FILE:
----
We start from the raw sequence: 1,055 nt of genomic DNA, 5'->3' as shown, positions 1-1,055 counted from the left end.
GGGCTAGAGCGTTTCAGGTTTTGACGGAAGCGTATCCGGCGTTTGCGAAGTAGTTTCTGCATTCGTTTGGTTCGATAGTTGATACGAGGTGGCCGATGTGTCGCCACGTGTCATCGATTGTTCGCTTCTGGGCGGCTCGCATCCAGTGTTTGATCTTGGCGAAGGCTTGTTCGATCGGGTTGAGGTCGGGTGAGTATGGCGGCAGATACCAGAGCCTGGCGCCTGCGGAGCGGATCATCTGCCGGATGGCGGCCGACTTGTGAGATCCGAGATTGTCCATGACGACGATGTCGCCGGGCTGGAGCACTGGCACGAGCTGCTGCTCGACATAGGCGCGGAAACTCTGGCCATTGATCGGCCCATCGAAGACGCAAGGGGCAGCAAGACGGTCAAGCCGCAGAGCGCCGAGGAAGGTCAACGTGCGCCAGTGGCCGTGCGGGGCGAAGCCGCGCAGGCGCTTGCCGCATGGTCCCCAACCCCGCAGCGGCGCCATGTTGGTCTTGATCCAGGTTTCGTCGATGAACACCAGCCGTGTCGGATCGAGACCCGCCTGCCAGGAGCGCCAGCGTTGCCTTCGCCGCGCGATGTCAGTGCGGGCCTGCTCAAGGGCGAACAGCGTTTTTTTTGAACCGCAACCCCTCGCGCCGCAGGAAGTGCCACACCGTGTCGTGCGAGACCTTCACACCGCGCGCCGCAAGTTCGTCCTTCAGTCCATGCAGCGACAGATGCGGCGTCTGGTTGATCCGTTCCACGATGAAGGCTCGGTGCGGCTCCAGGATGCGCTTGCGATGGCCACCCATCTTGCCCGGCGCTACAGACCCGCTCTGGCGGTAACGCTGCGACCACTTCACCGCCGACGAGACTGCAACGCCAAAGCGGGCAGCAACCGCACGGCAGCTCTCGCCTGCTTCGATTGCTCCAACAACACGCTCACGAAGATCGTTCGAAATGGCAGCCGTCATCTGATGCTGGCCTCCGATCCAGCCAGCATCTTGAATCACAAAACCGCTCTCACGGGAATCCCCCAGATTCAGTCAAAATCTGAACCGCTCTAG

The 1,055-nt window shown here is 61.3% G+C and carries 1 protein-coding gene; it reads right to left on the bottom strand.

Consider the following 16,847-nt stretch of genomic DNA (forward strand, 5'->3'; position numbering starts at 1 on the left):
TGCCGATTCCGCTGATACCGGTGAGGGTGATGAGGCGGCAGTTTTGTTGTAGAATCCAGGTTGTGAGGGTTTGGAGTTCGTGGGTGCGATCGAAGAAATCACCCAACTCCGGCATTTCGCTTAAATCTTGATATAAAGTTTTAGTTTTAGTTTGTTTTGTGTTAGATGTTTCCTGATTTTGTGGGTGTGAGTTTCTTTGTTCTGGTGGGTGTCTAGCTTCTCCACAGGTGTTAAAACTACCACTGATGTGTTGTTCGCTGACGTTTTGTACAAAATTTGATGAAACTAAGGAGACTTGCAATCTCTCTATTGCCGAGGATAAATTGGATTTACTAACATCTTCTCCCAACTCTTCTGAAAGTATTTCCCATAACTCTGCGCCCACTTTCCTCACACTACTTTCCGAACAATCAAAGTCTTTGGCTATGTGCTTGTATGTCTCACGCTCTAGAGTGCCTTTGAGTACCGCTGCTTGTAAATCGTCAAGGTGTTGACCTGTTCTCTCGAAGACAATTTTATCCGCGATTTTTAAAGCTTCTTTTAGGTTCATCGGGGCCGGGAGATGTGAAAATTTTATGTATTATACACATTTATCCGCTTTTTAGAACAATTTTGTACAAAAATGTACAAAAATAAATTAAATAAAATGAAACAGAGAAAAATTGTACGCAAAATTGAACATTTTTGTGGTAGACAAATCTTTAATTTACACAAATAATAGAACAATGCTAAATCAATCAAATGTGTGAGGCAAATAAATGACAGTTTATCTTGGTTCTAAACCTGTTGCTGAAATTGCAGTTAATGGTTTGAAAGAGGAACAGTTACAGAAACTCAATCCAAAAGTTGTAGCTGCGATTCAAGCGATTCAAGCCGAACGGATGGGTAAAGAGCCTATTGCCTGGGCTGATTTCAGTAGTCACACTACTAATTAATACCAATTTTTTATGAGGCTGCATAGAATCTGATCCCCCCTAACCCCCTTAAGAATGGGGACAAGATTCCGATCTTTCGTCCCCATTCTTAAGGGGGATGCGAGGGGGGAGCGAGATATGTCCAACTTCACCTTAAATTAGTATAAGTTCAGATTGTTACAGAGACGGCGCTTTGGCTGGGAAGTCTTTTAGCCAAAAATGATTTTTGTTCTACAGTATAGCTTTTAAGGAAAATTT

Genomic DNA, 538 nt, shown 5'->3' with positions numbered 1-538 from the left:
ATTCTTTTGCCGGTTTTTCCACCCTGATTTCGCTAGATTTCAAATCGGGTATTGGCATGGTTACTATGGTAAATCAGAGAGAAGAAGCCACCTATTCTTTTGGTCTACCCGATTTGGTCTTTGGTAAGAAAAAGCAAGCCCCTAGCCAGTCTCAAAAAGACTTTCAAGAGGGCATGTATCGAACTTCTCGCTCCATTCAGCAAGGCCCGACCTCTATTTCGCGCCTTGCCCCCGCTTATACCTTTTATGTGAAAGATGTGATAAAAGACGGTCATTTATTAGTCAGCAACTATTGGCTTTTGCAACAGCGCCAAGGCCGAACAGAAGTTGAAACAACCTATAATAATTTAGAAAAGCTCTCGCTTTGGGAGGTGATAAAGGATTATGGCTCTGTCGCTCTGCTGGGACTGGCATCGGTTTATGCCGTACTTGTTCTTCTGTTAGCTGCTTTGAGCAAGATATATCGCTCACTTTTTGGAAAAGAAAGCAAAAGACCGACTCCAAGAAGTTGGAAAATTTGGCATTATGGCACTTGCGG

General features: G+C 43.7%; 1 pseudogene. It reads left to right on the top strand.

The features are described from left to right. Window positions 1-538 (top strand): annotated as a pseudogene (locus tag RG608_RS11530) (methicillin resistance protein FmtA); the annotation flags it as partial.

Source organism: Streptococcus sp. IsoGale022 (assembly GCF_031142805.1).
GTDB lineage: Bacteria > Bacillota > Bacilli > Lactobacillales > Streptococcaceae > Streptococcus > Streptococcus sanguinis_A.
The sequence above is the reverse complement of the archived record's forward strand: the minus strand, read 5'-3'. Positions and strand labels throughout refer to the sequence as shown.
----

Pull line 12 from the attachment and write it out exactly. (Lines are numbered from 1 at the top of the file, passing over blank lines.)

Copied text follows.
The sequence above is the reverse complement of the archived record's forward strand: the minus strand, read 5'-3'. Positions and strand labels throughout refer to the sequence as shown.